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Flour Sack Costumes

Curated Submission
Craven, Saskatchewan
Circa 1950
DIMENSIONS in centimetres
Jacket 69; Skirt 70
Materials & techniques
Cotton flour sacking; Machine-sewn
Made by Eleanor Wagner
Saskatchewan Western Development Museum WDM-2009-S-315; WDM-2009-S-316
“Use It Up, Wear It Out, Make It Do, or Do Without” might well have been the anthem of prairie folk struggling to survive the Dirty Thirties. In Western Canada a decade of drought and worldwide depression dealt a double blow, forcing thousands into a hand-to-mouth existence, scraping by to make ends meet. With growing families to clothe, ingenious mothers turned flour and sugar sacks into underwear, pajamas, shirts, and even dresses. Sacks were bleached and hung on clotheslines in the blazing sun to remove the offending labels. Still, many a child wore traces of Little John oats or Robin Hood flour on their back or bottom.

Pantywaists that stood the test
Had Pure Alberta Sugar across my chest
No lace or ruffles to enhance,
Just Quaker Oats upon my pants.
– Anonymous, c. 2005.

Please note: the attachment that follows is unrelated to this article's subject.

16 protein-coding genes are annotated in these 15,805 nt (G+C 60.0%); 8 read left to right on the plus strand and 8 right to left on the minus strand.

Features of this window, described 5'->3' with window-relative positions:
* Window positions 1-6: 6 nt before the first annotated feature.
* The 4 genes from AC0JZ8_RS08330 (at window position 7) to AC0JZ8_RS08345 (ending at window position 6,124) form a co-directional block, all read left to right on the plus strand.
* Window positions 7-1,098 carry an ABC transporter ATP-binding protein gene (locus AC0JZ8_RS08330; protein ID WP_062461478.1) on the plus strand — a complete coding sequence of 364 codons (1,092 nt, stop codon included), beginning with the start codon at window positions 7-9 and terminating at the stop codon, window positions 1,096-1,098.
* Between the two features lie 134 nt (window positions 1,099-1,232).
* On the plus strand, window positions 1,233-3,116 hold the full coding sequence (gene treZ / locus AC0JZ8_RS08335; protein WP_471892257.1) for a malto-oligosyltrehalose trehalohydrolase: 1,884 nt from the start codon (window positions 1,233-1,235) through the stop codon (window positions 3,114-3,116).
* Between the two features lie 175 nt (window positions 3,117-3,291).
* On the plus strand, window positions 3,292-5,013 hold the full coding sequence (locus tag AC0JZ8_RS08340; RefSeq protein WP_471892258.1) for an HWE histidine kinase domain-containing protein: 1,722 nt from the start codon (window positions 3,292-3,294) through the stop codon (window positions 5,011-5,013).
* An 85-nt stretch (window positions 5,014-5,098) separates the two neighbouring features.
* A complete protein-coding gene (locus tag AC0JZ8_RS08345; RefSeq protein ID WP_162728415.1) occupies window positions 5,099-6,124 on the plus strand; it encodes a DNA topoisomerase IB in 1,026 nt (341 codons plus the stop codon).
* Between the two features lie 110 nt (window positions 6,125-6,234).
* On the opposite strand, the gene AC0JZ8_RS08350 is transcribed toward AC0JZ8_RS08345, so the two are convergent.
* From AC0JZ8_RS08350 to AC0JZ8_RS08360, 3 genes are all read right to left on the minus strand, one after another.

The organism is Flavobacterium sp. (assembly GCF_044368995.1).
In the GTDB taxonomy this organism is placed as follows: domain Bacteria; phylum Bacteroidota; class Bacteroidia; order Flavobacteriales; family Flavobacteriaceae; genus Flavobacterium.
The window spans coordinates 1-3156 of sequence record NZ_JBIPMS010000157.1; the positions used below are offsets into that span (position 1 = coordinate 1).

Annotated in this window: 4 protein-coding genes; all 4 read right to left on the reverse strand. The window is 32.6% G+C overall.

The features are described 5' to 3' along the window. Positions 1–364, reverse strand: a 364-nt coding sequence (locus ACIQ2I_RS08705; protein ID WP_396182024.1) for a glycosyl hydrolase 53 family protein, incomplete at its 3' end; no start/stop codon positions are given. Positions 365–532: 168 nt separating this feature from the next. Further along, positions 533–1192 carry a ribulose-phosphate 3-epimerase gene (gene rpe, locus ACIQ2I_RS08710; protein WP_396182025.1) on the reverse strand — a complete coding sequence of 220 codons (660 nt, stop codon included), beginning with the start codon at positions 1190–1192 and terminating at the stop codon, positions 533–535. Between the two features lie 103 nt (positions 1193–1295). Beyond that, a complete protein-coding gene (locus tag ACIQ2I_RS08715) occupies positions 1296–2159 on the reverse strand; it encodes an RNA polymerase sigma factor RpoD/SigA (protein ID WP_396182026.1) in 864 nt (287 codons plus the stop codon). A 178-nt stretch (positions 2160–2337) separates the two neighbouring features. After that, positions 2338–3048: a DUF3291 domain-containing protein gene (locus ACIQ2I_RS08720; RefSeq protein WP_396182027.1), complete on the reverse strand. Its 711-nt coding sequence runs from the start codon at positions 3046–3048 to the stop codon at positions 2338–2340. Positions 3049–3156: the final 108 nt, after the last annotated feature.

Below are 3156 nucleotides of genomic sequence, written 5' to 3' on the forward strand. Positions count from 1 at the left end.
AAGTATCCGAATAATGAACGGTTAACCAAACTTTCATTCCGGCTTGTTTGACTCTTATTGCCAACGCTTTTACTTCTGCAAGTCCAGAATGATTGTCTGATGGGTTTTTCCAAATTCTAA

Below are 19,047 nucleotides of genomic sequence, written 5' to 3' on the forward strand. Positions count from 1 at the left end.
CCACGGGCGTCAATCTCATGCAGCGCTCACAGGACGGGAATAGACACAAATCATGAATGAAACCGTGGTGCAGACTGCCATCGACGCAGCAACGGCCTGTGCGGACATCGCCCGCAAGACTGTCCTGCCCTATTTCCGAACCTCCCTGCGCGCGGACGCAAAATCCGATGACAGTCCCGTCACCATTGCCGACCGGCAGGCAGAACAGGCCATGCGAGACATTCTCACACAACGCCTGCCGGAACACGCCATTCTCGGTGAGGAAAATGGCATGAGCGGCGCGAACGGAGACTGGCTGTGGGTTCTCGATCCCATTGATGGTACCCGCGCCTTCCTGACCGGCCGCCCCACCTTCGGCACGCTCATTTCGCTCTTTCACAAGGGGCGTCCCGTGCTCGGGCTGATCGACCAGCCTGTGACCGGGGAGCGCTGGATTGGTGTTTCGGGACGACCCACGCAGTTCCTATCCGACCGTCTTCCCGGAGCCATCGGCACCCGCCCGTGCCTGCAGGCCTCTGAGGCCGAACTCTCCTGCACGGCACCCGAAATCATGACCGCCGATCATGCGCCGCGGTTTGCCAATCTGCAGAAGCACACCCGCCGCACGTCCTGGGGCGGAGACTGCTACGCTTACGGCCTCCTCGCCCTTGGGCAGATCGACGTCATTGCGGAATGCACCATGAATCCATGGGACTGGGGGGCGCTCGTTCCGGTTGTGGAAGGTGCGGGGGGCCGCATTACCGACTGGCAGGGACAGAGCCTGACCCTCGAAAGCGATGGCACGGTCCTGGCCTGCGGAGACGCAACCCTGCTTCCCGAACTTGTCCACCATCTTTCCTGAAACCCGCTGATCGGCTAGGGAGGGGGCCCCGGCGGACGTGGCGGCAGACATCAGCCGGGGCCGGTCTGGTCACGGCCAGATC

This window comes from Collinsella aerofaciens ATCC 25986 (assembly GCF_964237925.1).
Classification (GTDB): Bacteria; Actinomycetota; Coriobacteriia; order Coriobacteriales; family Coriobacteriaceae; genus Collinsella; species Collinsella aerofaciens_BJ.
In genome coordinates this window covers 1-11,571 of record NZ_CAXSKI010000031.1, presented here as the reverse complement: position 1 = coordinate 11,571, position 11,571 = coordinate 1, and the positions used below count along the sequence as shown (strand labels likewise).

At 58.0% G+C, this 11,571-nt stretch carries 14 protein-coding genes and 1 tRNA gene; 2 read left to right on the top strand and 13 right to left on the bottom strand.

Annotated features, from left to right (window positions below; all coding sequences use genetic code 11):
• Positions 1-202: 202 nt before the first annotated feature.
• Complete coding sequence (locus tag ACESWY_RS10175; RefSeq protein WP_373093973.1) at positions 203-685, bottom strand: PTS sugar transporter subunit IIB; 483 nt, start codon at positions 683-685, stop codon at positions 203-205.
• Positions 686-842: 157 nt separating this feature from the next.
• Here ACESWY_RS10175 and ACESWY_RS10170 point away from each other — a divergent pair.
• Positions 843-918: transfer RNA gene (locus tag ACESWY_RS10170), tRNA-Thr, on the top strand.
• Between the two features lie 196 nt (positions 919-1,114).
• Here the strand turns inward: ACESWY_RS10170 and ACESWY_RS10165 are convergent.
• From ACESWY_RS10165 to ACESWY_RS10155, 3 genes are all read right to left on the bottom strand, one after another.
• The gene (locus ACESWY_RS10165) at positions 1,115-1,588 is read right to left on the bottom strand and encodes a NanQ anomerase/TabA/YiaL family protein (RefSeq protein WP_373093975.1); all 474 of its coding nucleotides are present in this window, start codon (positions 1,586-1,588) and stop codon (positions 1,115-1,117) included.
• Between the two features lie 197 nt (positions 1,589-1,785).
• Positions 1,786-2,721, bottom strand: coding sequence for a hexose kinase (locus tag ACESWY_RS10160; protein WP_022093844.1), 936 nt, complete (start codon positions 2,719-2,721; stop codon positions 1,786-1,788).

Pieced together and trimmed with a bit of embroidery, flour sacks also made serviceable aprons and dish towels, curtains and quilts. In the late 1940s an imaginative Eleanor Wagner, from the Craven area, north of Regina, Saskatchewan, transformed rolled oats and flour sacks into fetching mother-and-daughter costumes for a local Hard Times Dance at Kennell country school. Instead of removing the telltale evidence, she cleverly placed logos and printing to best advantage. Her three-piece outfit of sleeveless top, skirt, and long-sleeved jacket was emblazoned with brand names – decades before the practice became fashionable. A Victor oats tam, Windsor salt handkerchief, and homemade button jewellery complemented the hard times theme. Wagner decked out her young daughter in a delightful little Robin Hood flour sack pinafore. While the Western Development Museum collection contains a variety of artifacts made from flour and sugar sacks, these are by far the most creative examples.
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